We selected Canvas in May, 2020. The first faculty members who signed up to be early adopters started accessing Canvas on June 15, 2020, and by July 8, 2020, all instructors on campus could build courses in either Canvas or Blackboard. As an instructor, you can choose to start using Canvas early, or move to Canvas in the window selected by your college or school. In either case, you will receive the professional learning and technical support with migrating your course and learning to use the new LMS.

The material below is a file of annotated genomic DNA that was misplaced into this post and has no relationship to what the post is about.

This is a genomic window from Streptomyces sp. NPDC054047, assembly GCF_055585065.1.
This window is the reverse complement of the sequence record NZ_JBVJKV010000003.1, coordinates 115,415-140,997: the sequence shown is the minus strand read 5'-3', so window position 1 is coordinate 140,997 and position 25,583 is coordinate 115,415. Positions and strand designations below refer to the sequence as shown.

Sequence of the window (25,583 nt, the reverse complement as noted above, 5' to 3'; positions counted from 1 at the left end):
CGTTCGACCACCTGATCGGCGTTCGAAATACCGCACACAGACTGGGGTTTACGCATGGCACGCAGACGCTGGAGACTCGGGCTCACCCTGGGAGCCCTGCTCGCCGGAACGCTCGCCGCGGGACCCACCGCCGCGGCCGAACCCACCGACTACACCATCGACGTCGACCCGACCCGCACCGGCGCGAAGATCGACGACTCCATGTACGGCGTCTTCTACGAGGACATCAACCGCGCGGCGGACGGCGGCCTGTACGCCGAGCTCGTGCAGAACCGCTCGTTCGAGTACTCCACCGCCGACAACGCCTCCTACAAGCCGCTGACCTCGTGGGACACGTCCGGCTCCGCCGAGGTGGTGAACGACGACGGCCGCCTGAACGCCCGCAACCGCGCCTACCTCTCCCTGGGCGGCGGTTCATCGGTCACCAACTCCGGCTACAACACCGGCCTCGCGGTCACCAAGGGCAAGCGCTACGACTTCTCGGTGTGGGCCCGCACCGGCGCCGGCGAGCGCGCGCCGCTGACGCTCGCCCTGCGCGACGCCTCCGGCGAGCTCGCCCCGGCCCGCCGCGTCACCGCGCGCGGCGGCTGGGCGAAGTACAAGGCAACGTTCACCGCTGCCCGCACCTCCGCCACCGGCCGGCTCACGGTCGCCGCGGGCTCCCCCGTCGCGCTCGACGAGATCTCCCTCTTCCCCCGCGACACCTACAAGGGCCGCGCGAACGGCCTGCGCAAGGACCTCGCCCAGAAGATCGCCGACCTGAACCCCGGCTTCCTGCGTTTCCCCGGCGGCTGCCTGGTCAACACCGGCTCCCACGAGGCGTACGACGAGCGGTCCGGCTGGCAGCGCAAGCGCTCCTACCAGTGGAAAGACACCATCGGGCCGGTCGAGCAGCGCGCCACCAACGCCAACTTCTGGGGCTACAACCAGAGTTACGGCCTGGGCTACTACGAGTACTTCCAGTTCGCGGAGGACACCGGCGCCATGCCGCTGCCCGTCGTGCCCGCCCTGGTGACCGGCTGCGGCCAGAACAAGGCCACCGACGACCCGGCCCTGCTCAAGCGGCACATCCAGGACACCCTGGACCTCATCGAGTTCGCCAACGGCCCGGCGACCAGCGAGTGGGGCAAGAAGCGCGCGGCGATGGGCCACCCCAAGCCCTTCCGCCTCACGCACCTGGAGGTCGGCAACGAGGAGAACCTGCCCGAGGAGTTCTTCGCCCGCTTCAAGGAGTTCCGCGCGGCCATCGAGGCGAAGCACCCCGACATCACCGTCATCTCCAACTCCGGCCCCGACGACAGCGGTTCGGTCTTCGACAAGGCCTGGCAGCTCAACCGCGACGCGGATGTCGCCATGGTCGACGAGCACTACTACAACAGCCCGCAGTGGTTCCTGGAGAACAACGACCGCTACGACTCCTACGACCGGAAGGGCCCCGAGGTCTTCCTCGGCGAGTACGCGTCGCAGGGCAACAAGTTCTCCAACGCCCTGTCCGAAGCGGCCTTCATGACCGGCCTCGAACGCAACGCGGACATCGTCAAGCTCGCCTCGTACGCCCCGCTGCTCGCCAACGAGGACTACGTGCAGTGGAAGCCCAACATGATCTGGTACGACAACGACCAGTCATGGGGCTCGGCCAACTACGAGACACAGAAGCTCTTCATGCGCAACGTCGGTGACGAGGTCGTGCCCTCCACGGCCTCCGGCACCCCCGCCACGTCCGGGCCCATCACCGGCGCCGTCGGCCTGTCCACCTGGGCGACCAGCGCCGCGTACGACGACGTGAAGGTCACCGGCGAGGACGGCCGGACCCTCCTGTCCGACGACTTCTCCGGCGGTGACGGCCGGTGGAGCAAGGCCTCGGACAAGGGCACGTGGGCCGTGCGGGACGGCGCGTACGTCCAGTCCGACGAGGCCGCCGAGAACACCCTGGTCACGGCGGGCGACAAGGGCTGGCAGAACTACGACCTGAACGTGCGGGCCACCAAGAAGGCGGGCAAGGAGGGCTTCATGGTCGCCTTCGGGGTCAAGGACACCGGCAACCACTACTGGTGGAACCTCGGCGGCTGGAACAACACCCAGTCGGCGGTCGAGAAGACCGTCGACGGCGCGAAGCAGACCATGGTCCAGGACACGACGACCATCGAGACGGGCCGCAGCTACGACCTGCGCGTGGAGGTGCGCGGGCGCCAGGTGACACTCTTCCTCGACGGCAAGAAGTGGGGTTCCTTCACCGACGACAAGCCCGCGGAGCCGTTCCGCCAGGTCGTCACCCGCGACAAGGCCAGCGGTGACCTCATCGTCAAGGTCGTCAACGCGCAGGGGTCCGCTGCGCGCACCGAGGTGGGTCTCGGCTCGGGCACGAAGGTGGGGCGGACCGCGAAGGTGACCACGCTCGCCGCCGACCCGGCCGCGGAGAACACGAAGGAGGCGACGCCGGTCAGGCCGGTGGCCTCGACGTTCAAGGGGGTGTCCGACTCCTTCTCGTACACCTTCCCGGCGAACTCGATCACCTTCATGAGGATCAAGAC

Each college or school has decided on a preferred window for moving to Canvas and selected a working group to oversee the transition. Work group members may include:
|From the college or school||From the wider USask community|
The role of the working group is to:
- Identify faculty needs and issues as they arise
- Find answers to faculty and staff questions and technical problems
- Communicate how to access training, independent learning, and technical support
- Anticipate needs that are specific to the college or school and formulate proactive plans for how to address them
- Support the process of migrating courses from Blackboard to Canvas
Why are we working to make Canvas available now?